Applies to: Office 365
Topic Last Modified: 2014-12-11
SharePoint Online is a collection of Web-based tools and technologies that help your organization store, share, and manage digital information. Built on Microsoft SharePoint Server 2013, this hosted service is ideal for working on projects, storing data and documents in a central location, and sharing information with others. The following Search features help people find the information that they need to do their jobs. Search is a combination of relevance, refinement, and people.
To see if a Search feature is available in a certain SharePoint solution, see Search feature availability across SharePoint solutions.
|For a list of all SharePoint features, see SharePoint feature availability across solutions.|
To improve SharePoint Server 2013 search relevance, the document parsing functionality in the content processing component analyzes both the structure and content of documents. Documents parsers extract useful metadata and remove redundant information. For example, parsers extract heading and subheadings from Word documents, and titles, dates, and authors from slides in PowerPoint presentations. For HTML content, redundant generic information such as menus, headers, and footers are removed from document summaries in the search results. Learn more about search improvements.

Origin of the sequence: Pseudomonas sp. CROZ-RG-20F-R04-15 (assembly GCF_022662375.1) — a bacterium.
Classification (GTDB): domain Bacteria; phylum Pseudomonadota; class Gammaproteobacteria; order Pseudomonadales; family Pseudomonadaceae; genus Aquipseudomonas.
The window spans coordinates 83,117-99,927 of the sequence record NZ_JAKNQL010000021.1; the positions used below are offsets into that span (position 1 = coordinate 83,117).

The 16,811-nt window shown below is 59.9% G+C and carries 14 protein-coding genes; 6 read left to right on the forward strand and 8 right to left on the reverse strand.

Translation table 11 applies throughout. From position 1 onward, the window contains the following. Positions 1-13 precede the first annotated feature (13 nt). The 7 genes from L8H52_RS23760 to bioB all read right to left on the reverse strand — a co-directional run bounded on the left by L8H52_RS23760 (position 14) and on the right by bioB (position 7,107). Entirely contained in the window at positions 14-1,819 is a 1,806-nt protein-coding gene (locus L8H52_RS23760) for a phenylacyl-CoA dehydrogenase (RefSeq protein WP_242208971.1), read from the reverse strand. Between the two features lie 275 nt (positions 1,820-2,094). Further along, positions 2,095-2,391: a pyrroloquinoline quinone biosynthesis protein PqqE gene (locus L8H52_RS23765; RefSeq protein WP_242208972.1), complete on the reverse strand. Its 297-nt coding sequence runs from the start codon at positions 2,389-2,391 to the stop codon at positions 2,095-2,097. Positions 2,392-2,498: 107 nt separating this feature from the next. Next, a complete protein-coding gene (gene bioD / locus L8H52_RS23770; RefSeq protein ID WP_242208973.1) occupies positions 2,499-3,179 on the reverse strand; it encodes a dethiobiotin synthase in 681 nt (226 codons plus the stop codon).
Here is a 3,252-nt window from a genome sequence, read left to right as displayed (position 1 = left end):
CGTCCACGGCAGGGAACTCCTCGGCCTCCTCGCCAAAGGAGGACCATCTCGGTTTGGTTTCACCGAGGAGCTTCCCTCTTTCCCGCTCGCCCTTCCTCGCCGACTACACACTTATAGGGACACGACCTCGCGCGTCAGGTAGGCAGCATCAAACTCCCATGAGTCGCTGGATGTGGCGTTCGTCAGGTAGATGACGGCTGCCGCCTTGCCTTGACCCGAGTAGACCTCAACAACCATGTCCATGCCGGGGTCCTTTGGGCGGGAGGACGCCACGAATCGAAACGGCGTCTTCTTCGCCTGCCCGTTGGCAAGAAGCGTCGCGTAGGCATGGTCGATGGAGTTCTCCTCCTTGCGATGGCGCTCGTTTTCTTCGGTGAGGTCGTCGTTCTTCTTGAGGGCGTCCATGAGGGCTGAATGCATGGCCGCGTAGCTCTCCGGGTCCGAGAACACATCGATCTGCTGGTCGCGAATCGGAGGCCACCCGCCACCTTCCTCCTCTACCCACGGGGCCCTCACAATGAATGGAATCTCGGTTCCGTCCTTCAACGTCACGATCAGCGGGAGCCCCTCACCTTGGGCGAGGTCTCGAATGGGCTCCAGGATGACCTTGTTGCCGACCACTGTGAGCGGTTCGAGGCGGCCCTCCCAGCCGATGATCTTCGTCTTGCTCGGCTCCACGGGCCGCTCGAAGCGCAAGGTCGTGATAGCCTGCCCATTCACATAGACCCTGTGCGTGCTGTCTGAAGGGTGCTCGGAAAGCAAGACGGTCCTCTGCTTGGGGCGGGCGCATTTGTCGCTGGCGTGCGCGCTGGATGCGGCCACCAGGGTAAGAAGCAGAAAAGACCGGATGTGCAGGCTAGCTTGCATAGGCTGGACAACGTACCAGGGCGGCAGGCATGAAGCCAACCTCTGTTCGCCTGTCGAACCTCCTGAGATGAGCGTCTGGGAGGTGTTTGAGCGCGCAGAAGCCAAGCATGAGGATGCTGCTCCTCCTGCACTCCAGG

Continuous crawls help keep search results fresh by frequently crawling content in SharePoint sites. Continuous crawls are enabled in SharePoint Online, with crawl frequencies managed by Microsoft. In SharePoint Server 2013, administrators can enable continuous crawls and manage continuous crawl frequencies. Learn more about default crawled file name extensions and parsed file types in SharePoint. Learn more about managing continuous crawls.
Not available to SharePoint Online customers. SharePoint Server 2013 administrators can create and deploy custom entity extraction dictionaries to configure the search system to look for specific words or phrases (entities) in unstructured content. The extracted entities are stored in separate managed properties, and you can use them to improve your organization’s search experience, for example by creating refiners. Learn more about creating and deploying custom entity extractors.
The search system automatically creates links directly to sub-sections of a main page that is frequently visited. These links are called “deep links”. Learn more about the SharePoint search system.